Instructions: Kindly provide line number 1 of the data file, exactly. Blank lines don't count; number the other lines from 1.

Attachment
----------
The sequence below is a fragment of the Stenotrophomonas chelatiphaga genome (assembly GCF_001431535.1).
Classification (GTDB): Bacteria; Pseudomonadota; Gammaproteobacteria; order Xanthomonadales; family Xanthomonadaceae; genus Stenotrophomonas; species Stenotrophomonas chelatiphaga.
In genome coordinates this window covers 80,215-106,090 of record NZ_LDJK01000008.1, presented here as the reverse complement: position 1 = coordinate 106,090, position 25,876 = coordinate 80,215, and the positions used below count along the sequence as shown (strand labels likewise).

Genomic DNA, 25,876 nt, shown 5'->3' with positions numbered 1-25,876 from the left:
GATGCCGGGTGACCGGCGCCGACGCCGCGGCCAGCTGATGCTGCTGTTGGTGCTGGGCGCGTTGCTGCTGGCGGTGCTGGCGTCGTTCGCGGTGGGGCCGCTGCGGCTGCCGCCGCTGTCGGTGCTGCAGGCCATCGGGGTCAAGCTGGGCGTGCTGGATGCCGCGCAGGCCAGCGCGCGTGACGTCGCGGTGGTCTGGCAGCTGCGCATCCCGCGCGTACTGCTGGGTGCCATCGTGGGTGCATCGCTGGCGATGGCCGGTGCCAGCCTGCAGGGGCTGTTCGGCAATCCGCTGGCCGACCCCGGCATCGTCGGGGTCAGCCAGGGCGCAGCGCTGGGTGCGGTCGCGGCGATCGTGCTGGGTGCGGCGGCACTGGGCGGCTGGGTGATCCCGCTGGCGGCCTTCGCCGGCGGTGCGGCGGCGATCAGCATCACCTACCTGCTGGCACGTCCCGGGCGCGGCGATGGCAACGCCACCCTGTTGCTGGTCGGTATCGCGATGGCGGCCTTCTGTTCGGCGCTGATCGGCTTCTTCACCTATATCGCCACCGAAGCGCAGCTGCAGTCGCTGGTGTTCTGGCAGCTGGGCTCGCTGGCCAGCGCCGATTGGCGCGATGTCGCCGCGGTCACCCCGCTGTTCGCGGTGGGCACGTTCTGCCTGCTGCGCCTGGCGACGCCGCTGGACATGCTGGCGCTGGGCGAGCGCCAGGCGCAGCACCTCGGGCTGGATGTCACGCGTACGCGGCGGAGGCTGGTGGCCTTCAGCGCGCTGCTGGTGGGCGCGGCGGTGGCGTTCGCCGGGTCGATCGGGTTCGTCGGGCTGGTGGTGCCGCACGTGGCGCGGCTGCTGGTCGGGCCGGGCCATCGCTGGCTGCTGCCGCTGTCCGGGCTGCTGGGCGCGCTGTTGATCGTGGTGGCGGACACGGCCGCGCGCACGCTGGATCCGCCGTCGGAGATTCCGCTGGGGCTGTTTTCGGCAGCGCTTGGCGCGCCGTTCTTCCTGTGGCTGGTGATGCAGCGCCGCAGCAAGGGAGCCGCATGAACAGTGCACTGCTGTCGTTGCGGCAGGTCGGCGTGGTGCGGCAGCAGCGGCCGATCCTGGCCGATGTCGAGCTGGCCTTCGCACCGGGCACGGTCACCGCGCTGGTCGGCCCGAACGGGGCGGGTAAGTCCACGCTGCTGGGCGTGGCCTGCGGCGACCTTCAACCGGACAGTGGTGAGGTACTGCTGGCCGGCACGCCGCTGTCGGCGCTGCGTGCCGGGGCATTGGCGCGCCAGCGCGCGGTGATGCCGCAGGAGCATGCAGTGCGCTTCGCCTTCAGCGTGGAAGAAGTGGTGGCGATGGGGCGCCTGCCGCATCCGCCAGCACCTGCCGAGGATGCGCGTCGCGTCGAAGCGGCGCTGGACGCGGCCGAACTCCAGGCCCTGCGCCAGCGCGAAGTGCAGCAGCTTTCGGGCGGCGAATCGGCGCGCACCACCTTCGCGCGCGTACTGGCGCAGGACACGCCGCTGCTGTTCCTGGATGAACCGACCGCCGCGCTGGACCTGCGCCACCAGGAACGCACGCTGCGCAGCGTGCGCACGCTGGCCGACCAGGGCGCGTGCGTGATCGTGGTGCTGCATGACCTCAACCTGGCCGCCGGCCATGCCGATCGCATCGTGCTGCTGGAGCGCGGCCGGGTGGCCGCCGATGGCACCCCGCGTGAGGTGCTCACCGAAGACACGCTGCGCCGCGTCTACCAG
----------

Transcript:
The sequence below is a fragment of the Stenotrophomonas chelatiphaga genome (assembly GCF_001431535.1).